Article published in:Why Translation Studies Matters
Edited by Daniel Gile, Gyde Hansen and Nike K. Pokorn
[Benjamins Translation Library 88] 2010
► pp. 57–68
A world without God
This article presents a small part of a larger research project focussing on the specifics of translated juvenile fiction in a communist country. The reflection of ideology and values of the target society is demonstrated on the Slovene translation of Felix Salten’s Bambi (1950), one of the most popular books for children in the Socialist Republic of Slovenia in the period from the 1950s to 1980s. The analysis of the translation revealed an omission of the religious ending, i.e. an ideological intervention that was in line with similar interventions found in other translations of children’s literature created in socialist times. Based on the interviews, translation analyses and historical evidence, it is argued here that the consistent displacement of religious elements in juvenile translations in the socialist Slovenia is a result of self-censorship and that, despite the absence of any kind of official censorship, the translator of Bambi and other translators of children’s literature were lead to act in an almost uniform way by a specific translator’s habitus.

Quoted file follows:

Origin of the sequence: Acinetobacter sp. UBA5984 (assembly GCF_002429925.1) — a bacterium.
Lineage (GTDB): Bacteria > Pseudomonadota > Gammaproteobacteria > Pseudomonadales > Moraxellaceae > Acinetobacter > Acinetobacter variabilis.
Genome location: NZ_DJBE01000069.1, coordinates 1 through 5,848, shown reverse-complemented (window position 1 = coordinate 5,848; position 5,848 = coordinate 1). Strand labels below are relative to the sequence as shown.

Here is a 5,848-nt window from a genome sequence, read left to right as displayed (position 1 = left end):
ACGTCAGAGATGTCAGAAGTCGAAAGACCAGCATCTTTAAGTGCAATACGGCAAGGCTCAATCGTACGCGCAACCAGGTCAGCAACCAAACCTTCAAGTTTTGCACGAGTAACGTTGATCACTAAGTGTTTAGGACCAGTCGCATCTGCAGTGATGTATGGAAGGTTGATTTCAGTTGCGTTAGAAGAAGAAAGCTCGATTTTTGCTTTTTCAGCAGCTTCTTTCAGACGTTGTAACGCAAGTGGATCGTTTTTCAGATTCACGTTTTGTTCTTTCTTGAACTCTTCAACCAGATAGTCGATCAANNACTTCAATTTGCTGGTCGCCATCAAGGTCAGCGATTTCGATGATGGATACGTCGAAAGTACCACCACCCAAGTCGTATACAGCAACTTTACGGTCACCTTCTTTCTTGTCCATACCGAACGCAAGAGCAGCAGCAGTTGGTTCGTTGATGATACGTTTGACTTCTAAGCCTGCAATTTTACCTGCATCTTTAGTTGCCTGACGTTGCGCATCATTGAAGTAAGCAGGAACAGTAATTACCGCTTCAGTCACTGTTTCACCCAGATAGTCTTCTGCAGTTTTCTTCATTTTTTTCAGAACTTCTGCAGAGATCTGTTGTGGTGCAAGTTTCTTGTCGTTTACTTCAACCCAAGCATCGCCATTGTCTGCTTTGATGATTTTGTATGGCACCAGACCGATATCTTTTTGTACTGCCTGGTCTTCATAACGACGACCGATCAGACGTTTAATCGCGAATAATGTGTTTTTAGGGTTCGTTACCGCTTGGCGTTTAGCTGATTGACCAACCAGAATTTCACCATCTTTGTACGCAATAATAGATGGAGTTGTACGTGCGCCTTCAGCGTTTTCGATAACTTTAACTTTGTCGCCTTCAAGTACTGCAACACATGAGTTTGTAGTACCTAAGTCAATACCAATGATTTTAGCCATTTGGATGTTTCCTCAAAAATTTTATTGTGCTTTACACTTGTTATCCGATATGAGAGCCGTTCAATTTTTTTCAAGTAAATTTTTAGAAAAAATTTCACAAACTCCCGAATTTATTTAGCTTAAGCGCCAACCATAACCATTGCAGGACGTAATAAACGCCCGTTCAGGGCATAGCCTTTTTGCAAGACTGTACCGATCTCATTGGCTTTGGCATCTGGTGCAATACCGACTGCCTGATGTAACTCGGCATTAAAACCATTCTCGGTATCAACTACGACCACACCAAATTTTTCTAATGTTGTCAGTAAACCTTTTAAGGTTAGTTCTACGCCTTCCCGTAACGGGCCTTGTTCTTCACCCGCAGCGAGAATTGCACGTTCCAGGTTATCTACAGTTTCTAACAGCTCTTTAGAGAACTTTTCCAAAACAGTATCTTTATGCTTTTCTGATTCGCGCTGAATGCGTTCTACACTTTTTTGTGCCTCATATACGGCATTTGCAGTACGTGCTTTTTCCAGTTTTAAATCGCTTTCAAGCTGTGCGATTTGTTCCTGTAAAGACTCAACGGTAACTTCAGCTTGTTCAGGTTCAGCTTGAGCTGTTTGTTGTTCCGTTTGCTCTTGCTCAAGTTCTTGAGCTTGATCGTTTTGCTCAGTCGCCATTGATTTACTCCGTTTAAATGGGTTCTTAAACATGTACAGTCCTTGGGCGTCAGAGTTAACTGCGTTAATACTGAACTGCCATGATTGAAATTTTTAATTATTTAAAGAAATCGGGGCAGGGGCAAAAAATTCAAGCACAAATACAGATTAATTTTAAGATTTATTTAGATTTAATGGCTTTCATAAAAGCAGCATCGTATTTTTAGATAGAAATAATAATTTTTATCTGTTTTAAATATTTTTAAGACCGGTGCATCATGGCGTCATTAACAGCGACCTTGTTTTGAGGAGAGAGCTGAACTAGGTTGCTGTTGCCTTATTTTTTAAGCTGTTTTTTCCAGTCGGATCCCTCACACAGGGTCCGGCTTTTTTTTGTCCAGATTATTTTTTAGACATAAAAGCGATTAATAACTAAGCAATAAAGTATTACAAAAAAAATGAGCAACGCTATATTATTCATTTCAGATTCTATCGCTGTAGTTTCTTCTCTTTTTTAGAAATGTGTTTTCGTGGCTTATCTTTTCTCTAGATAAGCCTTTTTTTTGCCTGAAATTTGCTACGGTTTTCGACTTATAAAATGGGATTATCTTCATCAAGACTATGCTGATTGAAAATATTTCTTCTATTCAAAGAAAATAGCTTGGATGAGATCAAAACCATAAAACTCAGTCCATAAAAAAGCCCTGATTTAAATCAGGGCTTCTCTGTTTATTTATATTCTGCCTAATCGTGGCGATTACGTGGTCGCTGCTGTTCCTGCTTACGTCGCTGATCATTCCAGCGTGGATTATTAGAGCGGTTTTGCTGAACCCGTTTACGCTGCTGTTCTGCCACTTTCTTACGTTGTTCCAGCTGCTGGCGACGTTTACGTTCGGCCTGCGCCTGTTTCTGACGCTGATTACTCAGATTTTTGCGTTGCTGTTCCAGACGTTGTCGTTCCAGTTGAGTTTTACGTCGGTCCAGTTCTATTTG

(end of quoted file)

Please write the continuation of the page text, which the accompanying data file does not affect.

Published online: 25 February 2010
Cited by 2 other publications
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